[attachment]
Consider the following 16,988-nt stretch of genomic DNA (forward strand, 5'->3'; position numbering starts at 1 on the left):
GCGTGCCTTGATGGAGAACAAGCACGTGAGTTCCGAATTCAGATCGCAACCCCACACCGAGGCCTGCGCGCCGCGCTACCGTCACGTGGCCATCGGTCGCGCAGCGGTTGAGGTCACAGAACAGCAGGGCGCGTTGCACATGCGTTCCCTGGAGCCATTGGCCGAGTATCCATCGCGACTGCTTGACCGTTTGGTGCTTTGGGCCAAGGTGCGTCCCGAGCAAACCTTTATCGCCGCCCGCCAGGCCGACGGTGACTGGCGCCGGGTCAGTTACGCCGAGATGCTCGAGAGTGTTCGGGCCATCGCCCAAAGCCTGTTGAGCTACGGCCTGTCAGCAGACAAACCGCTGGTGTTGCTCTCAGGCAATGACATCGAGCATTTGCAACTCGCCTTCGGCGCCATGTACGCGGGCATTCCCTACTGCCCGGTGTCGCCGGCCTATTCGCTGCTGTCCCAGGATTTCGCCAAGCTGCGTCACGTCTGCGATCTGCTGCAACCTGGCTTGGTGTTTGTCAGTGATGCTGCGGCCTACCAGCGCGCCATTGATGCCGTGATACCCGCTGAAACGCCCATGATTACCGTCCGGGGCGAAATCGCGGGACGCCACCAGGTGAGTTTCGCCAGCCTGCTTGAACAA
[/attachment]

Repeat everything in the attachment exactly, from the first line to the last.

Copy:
Consider the following 16,988-nt stretch of genomic DNA (forward strand, 5'->3'; position numbering starts at 1 on the left):
GCGTGCCTTGATGGAGAACAAGCACGTGAGTTCCGAATTCAGATCGCAACCCCACACCGAGGCCTGCGCGCCGCGCTACCGTCACGTGGCCATCGGTCGCGCAGCGGTTGAGGTCACAGAACAGCAGGGCGCGTTGCACATGCGTTCCCTGGAGCCATTGGCCGAGTATCCATCGCGACTGCTTGACCGTTTGGTGCTTTGGGCCAAGGTGCGTCCCGAGCAAACCTTTATCGCCGCCCGCCAGGCCGACGGTGACTGGCGCCGGGTCAGTTACGCCGAGATGCTCGAGAGTGTTCGGGCCATCGCCCAAAGCCTGTTGAGCTACGGCCTGTCAGCAGACAAACCGCTGGTGTTGCTCTCAGGCAATGACATCGAGCATTTGCAACTCGCCTTCGGCGCCATGTACGCGGGCATTCCCTACTGCCCGGTGTCGCCGGCCTATTCGCTGCTGTCCCAGGATTTCGCCAAGCTGCGTCACGTCTGCGATCTGCTGCAACCTGGCTTGGTGTTTGTCAGTGATGCTGCGGCCTACCAGCGCGCCATTGATGCCGTGATACCCGCTGAAACGCCCATGATTACCGTCCGGGGCGAAATCGCGGGACGCCACCAGGTGAGTTTCGCCAGCCTGCTTGAACAA